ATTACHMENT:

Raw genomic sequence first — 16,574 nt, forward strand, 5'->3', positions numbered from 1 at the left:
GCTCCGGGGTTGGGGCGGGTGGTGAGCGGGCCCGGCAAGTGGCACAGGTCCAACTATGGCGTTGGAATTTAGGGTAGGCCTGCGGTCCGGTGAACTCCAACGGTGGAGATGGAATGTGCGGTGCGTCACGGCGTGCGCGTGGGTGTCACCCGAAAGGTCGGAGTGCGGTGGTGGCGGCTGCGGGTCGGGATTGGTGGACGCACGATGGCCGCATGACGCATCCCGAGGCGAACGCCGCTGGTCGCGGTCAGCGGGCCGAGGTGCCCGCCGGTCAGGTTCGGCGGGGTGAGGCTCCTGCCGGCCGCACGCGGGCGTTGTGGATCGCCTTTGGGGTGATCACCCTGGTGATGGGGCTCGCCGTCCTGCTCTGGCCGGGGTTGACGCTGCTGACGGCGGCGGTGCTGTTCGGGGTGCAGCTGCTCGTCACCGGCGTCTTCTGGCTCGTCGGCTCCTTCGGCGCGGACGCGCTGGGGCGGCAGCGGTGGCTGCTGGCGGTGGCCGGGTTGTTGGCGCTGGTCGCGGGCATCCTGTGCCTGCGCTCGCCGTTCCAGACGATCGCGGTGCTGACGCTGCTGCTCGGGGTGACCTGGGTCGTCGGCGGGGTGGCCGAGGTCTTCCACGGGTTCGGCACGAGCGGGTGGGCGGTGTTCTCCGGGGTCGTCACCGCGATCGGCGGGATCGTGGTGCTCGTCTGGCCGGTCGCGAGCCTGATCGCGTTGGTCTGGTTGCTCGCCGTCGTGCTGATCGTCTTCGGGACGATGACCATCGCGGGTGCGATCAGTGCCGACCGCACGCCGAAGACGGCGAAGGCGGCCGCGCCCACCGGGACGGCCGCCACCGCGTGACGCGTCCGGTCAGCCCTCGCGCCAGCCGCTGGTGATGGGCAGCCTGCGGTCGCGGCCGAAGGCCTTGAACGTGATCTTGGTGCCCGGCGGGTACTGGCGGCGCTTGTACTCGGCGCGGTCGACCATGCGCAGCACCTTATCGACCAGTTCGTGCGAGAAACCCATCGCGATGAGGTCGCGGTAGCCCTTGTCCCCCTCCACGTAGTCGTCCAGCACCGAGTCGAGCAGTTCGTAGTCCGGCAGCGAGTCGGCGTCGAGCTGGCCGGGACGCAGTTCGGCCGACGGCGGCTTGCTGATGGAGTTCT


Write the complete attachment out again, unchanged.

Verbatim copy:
Raw genomic sequence first — 16,574 nt, forward strand, 5'->3', positions numbered from 1 at the left:
GCTCCGGGGTTGGGGCGGGTGGTGAGCGGGCCCGGCAAGTGGCACAGGTCCAACTATGGCGTTGGAATTTAGGGTAGGCCTGCGGTCCGGTGAACTCCAACGGTGGAGATGGAATGTGCGGTGCGTCACGGCGTGCGCGTGGGTGTCACCCGAAAGGTCGGAGTGCGGTGGTGGCGGCTGCGGGTCGGGATTGGTGGACGCACGATGGCCGCATGACGCATCCCGAGGCGAACGCCGCTGGTCGCGGTCAGCGGGCCGAGGTGCCCGCCGGTCAGGTTCGGCGGGGTGAGGCTCCTGCCGGCCGCACGCGGGCGTTGTGGATCGCCTTTGGGGTGATCACCCTGGTGATGGGGCTCGCCGTCCTGCTCTGGCCGGGGTTGACGCTGCTGACGGCGGCGGTGCTGTTCGGGGTGCAGCTGCTCGTCACCGGCGTCTTCTGGCTCGTCGGCTCCTTCGGCGCGGACGCGCTGGGGCGGCAGCGGTGGCTGCTGGCGGTGGCCGGGTTGTTGGCGCTGGTCGCGGGCATCCTGTGCCTGCGCTCGCCGTTCCAGACGATCGCGGTGCTGACGCTGCTGCTCGGGGTGACCTGGGTCGTCGGCGGGGTGGCCGAGGTCTTCCACGGGTTCGGCACGAGCGGGTGGGCGGTGTTCTCCGGGGTCGTCACCGCGATCGGCGGGATCGTGGTGCTCGTCTGGCCGGTCGCGAGCCTGATCGCGTTGGTCTGGTTGCTCGCCGTCGTGCTGATCGTCTTCGGGACGATGACCATCGCGGGTGCGATCAGTGCCGACCGCACGCCGAAGACGGCGAAGGCGGCCGCGCCCACCGGGACGGCCGCCACCGCGTGACGCGTCCGGTCAGCCCTCGCGCCAGCCGCTGGTGATGGGCAGCCTGCGGTCGCGGCCGAAGGCCTTGAACGTGATCTTGGTGCCCGGCGGGTACTGGCGGCGCTTGTACTCGGCGCGGTCGACCATGCGCAGCACCTTATCGACCAGTTCGTGCGAGAAACCCATCGCGATGAGGTCGCGGTAGCCCTTGTCCCCCTCCACGTAGTCGTCCAGCACCGAGTCGAGCAGTTCGTAGTCCGGCAGCGAGTCGGCGTCGAGCTGGCCGGGACGCAGTTCGGCCGACGGCGGCTTGCTGATGGAGTTCT